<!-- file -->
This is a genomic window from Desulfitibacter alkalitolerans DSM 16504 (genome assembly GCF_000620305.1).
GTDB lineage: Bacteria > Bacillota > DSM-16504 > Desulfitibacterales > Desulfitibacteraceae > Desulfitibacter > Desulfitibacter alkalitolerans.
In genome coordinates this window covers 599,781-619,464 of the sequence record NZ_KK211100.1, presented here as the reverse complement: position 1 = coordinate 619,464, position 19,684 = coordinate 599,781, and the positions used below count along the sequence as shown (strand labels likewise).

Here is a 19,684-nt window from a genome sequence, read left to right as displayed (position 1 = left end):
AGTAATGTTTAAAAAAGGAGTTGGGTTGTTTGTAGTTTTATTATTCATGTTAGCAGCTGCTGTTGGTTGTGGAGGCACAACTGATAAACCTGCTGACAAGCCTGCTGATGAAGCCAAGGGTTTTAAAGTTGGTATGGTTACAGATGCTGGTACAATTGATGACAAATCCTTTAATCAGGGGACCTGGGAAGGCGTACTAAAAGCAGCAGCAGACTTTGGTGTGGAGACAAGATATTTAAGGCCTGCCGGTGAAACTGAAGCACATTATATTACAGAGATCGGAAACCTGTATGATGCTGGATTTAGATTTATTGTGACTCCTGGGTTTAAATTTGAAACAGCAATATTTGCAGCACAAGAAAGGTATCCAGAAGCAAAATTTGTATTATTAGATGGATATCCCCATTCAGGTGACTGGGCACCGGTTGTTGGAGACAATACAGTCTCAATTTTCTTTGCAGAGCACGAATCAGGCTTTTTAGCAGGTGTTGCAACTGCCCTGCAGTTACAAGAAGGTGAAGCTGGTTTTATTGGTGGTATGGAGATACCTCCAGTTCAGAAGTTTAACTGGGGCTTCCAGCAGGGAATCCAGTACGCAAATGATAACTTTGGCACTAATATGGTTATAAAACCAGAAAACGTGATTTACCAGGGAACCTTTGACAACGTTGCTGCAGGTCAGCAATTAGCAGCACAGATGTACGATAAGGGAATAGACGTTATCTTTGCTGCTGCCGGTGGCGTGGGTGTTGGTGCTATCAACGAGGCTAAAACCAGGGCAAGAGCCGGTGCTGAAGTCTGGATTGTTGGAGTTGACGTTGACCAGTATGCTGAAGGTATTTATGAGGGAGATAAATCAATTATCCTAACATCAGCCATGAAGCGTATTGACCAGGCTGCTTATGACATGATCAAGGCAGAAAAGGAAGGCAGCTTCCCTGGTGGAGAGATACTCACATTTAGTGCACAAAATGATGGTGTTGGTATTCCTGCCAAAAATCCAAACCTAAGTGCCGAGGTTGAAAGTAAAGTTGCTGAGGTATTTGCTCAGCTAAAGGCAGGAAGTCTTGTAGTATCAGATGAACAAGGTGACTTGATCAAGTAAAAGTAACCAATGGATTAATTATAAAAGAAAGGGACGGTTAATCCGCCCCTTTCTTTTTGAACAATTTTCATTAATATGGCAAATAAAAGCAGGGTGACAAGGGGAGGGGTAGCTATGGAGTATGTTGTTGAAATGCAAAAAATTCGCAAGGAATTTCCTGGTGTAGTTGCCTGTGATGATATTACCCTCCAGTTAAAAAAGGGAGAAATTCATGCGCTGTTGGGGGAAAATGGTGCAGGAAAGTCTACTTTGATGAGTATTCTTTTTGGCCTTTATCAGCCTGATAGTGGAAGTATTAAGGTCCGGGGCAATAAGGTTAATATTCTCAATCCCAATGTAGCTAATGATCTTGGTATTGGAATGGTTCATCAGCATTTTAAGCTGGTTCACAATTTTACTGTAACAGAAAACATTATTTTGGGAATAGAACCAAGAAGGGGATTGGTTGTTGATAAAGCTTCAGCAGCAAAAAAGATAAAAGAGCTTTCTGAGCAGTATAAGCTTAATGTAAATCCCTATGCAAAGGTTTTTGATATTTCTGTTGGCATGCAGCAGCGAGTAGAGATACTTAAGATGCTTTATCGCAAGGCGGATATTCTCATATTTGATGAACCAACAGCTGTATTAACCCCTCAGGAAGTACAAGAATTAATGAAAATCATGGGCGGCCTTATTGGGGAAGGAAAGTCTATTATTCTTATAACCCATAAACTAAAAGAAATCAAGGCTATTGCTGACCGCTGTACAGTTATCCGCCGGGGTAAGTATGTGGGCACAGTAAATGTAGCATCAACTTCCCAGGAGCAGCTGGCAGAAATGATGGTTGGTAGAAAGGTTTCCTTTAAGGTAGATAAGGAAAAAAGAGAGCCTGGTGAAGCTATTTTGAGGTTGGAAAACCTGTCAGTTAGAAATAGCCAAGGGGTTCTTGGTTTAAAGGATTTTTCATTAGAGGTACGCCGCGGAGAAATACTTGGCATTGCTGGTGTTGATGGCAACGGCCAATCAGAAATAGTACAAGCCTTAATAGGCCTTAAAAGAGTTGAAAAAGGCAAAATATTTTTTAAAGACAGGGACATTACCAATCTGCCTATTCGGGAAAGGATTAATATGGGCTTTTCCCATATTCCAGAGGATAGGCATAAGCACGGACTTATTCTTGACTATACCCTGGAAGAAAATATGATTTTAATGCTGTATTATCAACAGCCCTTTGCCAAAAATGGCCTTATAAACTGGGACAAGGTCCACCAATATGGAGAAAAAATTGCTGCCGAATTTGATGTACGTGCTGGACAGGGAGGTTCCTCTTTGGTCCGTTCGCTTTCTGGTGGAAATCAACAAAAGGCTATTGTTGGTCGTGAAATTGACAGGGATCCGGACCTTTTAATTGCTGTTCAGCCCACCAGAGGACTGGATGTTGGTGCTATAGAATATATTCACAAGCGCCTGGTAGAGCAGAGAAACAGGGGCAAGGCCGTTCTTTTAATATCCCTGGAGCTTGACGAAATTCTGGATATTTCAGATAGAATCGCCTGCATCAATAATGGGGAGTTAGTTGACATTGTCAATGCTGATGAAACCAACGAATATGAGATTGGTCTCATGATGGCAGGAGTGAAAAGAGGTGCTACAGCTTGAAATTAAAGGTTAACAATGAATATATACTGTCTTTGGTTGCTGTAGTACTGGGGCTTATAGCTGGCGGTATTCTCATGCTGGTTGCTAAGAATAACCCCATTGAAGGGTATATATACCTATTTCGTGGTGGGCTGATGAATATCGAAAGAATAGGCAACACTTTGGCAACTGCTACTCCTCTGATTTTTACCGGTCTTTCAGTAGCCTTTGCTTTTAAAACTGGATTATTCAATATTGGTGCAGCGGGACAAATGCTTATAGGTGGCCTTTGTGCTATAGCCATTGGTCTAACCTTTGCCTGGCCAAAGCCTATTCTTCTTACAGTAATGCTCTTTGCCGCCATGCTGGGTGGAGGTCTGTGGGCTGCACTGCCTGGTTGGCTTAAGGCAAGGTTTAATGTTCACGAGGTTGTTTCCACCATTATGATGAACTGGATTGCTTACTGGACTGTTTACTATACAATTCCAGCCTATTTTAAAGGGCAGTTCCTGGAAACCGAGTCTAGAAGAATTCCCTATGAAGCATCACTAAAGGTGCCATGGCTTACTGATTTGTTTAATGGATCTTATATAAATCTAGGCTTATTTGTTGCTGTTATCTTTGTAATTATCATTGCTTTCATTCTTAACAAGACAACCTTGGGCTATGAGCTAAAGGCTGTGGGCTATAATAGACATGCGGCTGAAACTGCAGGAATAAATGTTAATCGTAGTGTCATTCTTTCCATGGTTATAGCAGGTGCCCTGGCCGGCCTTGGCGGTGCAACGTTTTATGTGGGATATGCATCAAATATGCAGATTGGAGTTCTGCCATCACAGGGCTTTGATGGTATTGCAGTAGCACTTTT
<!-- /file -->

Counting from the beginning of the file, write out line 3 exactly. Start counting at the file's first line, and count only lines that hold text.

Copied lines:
In genome coordinates this window covers 599,781-619,464 of the sequence record NZ_KK211100.1, presented here as the reverse complement: position 1 = coordinate 619,464, position 19,684 = coordinate 599,781, and the positions used below count along the sequence as shown (strand labels likewise).